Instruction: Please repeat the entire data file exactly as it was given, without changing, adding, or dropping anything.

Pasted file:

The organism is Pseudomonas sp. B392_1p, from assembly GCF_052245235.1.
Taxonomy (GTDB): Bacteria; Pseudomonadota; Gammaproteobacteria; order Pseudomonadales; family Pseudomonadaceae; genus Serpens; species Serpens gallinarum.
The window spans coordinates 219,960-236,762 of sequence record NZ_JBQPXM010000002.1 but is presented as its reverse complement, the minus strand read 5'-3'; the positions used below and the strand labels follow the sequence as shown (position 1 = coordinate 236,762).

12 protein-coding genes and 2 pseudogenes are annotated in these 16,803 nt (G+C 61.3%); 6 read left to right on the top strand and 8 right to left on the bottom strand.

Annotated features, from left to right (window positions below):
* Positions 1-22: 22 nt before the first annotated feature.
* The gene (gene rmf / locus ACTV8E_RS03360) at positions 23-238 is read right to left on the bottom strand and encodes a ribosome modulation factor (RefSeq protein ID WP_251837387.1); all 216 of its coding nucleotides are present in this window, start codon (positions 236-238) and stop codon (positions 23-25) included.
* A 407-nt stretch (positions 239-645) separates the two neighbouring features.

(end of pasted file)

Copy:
The organism is Pseudomonas sp. B392_1p, from assembly GCF_052245235.1.
Taxonomy (GTDB): Bacteria; Pseudomonadota; Gammaproteobacteria; order Pseudomonadales; family Pseudomonadaceae; genus Serpens; species Serpens gallinarum.
The window spans coordinates 219,960-236,762 of sequence record NZ_JBQPXM010000002.1 but is presented as its reverse complement, the minus strand read 5'-3'; the positions used below and the strand labels follow the sequence as shown (position 1 = coordinate 236,762).

12 protein-coding genes and 2 pseudogenes are annotated in these 16,803 nt (G+C 61.3%); 6 read left to right on the top strand and 8 right to left on the bottom strand.

Annotated features, from left to right (window positions below):
* Positions 1-22: 22 nt before the first annotated feature.
* The gene (gene rmf / locus ACTV8E_RS03360) at positions 23-238 is read right to left on the bottom strand and encodes a ribosome modulation factor (RefSeq protein ID WP_251837387.1); all 216 of its coding nucleotides are present in this window, start codon (positions 236-238) and stop codon (positions 23-25) included.
* A 407-nt stretch (positions 239-645) separates the two neighbouring features.